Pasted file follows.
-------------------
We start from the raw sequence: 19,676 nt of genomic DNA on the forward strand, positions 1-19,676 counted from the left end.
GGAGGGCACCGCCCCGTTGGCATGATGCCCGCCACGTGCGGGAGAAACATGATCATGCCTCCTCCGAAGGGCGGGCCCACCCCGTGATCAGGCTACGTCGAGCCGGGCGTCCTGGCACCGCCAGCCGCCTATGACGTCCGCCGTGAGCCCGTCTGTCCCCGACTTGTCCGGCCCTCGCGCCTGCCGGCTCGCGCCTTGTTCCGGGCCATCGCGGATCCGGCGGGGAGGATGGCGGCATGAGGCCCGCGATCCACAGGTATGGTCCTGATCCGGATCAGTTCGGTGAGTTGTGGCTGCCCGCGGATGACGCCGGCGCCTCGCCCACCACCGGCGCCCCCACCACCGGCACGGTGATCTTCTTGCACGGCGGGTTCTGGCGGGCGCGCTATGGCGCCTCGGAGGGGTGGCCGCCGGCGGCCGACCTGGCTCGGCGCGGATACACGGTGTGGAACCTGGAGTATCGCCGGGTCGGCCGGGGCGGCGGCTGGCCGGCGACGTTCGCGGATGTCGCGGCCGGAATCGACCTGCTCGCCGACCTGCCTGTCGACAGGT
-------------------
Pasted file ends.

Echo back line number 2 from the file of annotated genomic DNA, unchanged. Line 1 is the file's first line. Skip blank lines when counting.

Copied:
GGAGGGCACCGCCCCGTTGGCATGATGCCCGCCACGTGCGGGAGAAACATGATCATGCCTCCTCCGAAGGGCGGGCCCACCCCGTGATCAGGCTACGTCGAGCCGGGCGTCCTGGCACCGCCAGCCGCCTATGACGTCCGCCGTGAGCCCGTCTGTCCCCGACTTGTCCGGCCCTCGCGCCTGCCGGCTCGCGCCTTGTTCCGGGCCATCGCGGATCCGGCGGGGAGGATGGCGGCATGAGGCCCGCGATCCACAGGTATGGTCCTGATCCGGATCAGTTCGGTGAGTTGTGGCTGCCCGCGGATGACGCCGGCGCCTCGCCCACCACCGGCGCCCCCACCACCGGCACGGTGATCTTCTTGCACGGCGGGTTCTGGCGGGCGCGCTATGGCGCCTCGGAGGGGTGGCCGCCGGCGGCCGACCTGGCTCGGCGCGGATACACGGTGTGGAACCTGGAGTATCGCCGGGTCGGCCGGGGCGGCGGCTGGCCGGCGACGTTCGCGGATGTCGCGGCCGGAATCGACCTGCTCGCCGACCTGCCTGTCGACAGGT